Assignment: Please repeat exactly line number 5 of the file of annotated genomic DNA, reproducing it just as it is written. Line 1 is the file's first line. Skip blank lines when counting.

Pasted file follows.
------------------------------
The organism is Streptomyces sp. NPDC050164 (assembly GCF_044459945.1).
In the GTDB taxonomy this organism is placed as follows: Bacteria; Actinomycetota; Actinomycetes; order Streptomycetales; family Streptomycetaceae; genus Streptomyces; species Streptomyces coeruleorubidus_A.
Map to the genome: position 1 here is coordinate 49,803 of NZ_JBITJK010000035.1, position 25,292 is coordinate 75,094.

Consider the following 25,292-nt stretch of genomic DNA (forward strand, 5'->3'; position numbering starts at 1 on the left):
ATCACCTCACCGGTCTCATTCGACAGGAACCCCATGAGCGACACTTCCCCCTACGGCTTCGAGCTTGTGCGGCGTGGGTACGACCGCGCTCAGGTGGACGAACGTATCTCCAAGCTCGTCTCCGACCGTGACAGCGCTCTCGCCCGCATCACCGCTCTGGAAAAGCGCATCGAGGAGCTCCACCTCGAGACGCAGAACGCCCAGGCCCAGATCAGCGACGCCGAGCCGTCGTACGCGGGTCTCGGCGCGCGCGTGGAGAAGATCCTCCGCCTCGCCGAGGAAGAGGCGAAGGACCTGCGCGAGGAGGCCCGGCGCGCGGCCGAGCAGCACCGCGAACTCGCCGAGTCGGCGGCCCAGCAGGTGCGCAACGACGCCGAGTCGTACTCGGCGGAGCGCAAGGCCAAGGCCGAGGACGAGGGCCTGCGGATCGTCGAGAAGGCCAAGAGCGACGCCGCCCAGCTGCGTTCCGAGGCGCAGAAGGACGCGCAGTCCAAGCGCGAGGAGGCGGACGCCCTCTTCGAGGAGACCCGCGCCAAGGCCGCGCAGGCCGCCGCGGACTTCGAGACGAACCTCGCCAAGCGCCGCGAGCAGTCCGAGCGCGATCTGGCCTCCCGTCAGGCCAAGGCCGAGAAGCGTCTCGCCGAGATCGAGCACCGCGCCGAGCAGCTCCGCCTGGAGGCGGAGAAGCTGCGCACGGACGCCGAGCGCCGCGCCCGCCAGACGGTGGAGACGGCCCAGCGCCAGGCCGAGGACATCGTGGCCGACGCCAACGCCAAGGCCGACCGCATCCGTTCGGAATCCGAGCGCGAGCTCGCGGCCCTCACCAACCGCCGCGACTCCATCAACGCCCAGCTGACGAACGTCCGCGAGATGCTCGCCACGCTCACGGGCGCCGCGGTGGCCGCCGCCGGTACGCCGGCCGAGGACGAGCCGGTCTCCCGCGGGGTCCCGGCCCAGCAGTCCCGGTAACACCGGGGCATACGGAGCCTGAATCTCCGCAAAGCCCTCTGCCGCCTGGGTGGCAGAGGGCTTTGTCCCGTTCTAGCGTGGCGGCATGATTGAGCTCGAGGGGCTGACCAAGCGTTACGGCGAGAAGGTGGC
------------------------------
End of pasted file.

ATCACCTCACCGGTCTCATTCGACAGGAACCCCATGAGCGACACTTCCCCCTACGGCTTCGAGCTTGTGCGGCGTGGGTACGACCGCGCTCAGGTGGACGAACGTATCTCCAAGCTCGTCTCCGACCGTGACAGCGCTCTCGCCCGCATCACCGCTCTGGAAAAGCGCATCGAGGAGCTCCACCTCGAGACGCAGAACGCCCAGGCCCAGATCAGCGACGCCGAGCCGTCGTACGCGGGTCTCGGCGCGCGCGTGGAGAAGATCCTCCGCCTCGCCGAGGAAGAGGCGAAGGACCTGCGCGAGGAGGCCCGGCGCGCGGCCGAGCAGCACCGCGAACTCGCCGAGTCGGCGGCCCAGCAGGTGCGCAACGACGCCGAGTCGTACTCGGCGGAGCGCAAGGCCAAGGCCGAGGACGAGGGCCTGCGGATCGTCGAGAAGGCCAAGAGCGACGCCGCCCAGCTGCGTTCCGAGGCGCAGAAGGACGCGCAGTCCAAGCGCGAGGAGGCGGACGCCCTCTTCGAGGAGACCCGCGCCAAGGCCGCGCAGGCCGCCGCGGACTTCGAGACGAACCTCGCCAAGCGCCGCGAGCAGTCCGAGCGCGATCTGGCCTCCCGTCAGGCCAAGGCCGAGAAGCGTCTCGCCGAGATCGAGCACCGCGCCGAGCAGCTCCGCCTGGAGGCGGAGAAGCTGCGCACGGACGCCGAGCGCCGCGCCCGCCAGACGGTGGAGACGGCCCAGCGCCAGGCCGAGGACATCGTGGCCGACGCCAACGCCAAGGCCGACCGCATCCGTTCGGAATCCGAGCGCGAGCTCGCGGCCCTCACCAACCGCCGCGACTCCATCAACGCCCAGCTGACGAACGTCCGCGAGATGCTCGCCACGCTCACGGGCGCCGCGGTGGCCGCCGCCGGTACGCCGGCCGAGGACGAGCCGGTCTCCCGCGGGGTCCCGGCCCAGCAGTCCCGGTAACACCGGGGCATACGGAGCCTGAATCTCCGCAAAGCCCTCTGCCGCCTGGGTGGCAGAGGGCTTTGTCCCGTTCTAGCGTGGCGGCATGATTGAGCTCGAGGGGCTGACCAAGCGTTACGGCGAGAAGGTGGC